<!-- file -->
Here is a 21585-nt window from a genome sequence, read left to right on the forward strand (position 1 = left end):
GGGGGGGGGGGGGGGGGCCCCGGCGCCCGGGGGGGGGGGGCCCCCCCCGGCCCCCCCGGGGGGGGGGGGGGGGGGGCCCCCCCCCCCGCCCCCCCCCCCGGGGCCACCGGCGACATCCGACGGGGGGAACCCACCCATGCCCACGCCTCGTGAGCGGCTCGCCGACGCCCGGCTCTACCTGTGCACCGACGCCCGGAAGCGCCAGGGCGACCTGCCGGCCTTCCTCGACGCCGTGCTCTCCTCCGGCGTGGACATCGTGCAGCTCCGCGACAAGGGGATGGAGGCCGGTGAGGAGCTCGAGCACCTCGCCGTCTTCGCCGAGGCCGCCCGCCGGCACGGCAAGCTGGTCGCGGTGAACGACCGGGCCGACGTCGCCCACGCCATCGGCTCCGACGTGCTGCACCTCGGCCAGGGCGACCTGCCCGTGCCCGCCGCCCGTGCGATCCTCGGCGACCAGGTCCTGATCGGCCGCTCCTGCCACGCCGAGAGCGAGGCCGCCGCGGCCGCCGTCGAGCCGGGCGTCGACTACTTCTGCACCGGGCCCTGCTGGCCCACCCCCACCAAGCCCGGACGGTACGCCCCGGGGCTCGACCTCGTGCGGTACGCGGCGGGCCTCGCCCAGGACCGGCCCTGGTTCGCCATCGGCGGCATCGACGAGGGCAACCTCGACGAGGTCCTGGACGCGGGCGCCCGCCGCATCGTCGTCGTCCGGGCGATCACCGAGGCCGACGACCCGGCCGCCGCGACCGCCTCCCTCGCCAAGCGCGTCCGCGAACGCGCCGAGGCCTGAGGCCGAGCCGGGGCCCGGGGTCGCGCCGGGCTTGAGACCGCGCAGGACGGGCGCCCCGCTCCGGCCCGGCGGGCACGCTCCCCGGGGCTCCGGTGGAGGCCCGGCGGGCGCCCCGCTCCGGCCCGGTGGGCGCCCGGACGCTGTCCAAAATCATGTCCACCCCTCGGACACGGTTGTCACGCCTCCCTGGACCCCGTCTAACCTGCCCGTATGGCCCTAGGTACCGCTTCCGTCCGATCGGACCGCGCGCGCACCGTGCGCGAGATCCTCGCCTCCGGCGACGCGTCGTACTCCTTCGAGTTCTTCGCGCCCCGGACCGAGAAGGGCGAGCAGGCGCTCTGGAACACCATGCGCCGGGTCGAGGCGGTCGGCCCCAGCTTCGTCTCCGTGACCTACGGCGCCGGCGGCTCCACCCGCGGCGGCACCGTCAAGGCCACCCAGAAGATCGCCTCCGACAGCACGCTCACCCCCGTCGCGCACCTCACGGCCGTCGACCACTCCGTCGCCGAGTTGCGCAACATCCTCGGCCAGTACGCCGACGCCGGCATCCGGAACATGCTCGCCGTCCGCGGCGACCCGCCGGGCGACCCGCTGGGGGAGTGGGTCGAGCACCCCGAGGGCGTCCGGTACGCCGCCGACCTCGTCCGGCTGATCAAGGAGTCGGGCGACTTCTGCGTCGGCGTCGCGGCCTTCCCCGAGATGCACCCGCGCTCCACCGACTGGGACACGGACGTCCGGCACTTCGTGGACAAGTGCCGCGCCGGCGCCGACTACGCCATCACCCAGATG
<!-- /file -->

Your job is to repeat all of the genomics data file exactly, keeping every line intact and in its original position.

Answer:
Here is a 21585-nt window from a genome sequence, read left to right on the forward strand (position 1 = left end):
GGGGGGGGGGGGGGGGGCCCCGGCGCCCGGGGGGGGGGGGCCCCCCCCGGCCCCCCCGGGGGGGGGGGGGGGGGGGCCCCCCCCCCCGCCCCCCCCCCCGGGGCCACCGGCGACATCCGACGGGGGGAACCCACCCATGCCCACGCCTCGTGAGCGGCTCGCCGACGCCCGGCTCTACCTGTGCACCGACGCCCGGAAGCGCCAGGGCGACCTGCCGGCCTTCCTCGACGCCGTGCTCTCCTCCGGCGTGGACATCGTGCAGCTCCGCGACAAGGGGATGGAGGCCGGTGAGGAGCTCGAGCACCTCGCCGTCTTCGCCGAGGCCGCCCGCCGGCACGGCAAGCTGGTCGCGGTGAACGACCGGGCCGACGTCGCCCACGCCATCGGCTCCGACGTGCTGCACCTCGGCCAGGGCGACCTGCCCGTGCCCGCCGCCCGTGCGATCCTCGGCGACCAGGTCCTGATCGGCCGCTCCTGCCACGCCGAGAGCGAGGCCGCCGCGGCCGCCGTCGAGCCGGGCGTCGACTACTTCTGCACCGGGCCCTGCTGGCCCACCCCCACCAAGCCCGGACGGTACGCCCCGGGGCTCGACCTCGTGCGGTACGCGGCGGGCCTCGCCCAGGACCGGCCCTGGTTCGCCATCGGCGGCATCGACGAGGGCAACCTCGACGAGGTCCTGGACGCGGGCGCCCGCCGCATCGTCGTCGTCCGGGCGATCACCGAGGCCGACGACCCGGCCGCCGCGACCGCCTCCCTCGCCAAGCGCGTCCGCGAACGCGCCGAGGCCTGAGGCCGAGCCGGGGCCCGGGGTCGCGCCGGGCTTGAGACCGCGCAGGACGGGCGCCCCGCTCCGGCCCGGCGGGCACGCTCCCCGGGGCTCCGGTGGAGGCCCGGCGGGCGCCCCGCTCCGGCCCGGTGGGCGCCCGGACGCTGTCCAAAATCATGTCCACCCCTCGGACACGGTTGTCACGCCTCCCTGGACCCCGTCTAACCTGCCCGTATGGCCCTAGGTACCGCTTCCGTCCGATCGGACCGCGCGCGCACCGTGCGCGAGATCCTCGCCTCCGGCGACGCGTCGTACTCCTTCGAGTTCTTCGCGCCCCGGACCGAGAAGGGCGAGCAGGCGCTCTGGAACACCATGCGCCGGGTCGAGGCGGTCGGCCCCAGCTTCGTCTCCGTGACCTACGGCGCCGGCGGCTCCACCCGCGGCGGCACCGTCAAGGCCACCCAGAAGATCGCCTCCGACAGCACGCTCACCCCCGTCGCGCACCTCACGGCCGTCGACCACTCCGTCGCCGAGTTGCGCAACATCCTCGGCCAGTACGCCGACGCCGGCATCCGGAACATGCTCGCCGTCCGCGGCGACCCGCCGGGCGACCCGCTGGGGGAGTGGGTCGAGCACCCCGAGGGCGTCCGGTACGCCGCCGACCTCGTCCGGCTGATCAAGGAGTCGGGCGACTTCTGCGTCGGCGTCGCGGCCTTCCCCGAGATGCACCCGCGCTCCACCGACTGGGACACGGACGTCCGGCACTTCGTGGACAAGTGCCGCGCCGGCGCCGACTACGCCATCACCCAGATG